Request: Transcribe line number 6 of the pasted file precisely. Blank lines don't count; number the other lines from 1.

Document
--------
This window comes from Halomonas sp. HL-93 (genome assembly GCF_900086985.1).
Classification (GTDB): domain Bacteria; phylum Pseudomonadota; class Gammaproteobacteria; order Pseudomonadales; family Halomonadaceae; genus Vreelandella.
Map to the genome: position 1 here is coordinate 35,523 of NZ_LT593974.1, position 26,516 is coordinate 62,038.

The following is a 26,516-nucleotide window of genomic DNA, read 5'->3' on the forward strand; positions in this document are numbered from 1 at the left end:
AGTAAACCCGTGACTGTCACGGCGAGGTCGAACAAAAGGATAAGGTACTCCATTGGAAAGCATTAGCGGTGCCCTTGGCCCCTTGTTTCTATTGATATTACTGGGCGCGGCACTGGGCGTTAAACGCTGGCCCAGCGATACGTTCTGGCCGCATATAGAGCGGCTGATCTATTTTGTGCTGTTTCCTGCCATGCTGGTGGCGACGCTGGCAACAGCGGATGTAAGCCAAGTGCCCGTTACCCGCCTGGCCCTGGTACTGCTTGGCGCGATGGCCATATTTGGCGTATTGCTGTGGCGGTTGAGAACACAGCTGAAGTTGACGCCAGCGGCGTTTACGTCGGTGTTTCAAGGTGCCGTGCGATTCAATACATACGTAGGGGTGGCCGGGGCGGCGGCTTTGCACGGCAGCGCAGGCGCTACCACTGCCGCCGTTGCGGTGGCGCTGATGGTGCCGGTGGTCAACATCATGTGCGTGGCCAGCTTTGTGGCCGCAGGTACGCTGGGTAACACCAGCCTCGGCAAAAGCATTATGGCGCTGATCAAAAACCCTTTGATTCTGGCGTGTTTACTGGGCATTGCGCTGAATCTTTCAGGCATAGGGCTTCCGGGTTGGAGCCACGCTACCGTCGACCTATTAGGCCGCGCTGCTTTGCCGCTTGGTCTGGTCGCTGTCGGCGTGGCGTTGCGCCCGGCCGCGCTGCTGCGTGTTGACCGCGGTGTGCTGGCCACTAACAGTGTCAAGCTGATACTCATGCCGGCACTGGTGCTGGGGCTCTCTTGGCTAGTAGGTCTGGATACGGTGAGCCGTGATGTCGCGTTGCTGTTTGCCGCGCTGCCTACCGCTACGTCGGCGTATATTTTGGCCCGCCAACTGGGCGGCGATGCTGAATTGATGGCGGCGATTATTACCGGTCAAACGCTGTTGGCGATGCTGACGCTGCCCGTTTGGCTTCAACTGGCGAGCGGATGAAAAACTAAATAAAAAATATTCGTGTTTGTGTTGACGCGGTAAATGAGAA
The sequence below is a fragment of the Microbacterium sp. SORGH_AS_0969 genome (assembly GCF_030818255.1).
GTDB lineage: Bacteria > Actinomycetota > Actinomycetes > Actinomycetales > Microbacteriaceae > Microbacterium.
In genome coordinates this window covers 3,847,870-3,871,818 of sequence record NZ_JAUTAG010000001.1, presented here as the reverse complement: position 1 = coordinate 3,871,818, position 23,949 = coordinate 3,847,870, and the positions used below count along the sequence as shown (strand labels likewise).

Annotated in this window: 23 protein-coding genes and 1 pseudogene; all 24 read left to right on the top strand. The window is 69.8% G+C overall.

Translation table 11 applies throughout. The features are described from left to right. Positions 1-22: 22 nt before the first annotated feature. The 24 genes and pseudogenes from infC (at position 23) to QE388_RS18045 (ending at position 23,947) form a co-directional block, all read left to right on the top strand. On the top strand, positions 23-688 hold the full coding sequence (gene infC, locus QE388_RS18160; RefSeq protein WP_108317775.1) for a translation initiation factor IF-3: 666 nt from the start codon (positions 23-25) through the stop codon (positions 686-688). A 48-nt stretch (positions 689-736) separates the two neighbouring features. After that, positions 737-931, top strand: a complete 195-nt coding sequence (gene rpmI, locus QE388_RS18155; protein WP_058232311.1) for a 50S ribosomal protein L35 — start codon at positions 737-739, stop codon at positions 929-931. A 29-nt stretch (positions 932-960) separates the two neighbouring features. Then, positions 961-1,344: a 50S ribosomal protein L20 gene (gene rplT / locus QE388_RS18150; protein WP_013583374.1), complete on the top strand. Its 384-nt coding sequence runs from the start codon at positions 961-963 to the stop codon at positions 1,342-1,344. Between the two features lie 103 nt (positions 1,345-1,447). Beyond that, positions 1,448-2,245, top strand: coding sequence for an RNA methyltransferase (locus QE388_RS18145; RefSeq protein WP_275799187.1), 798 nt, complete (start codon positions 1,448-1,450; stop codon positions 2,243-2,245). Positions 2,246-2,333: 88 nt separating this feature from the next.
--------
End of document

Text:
The sequence below is a fragment of the Microbacterium sp. SORGH_AS_0969 genome (assembly GCF_030818255.1).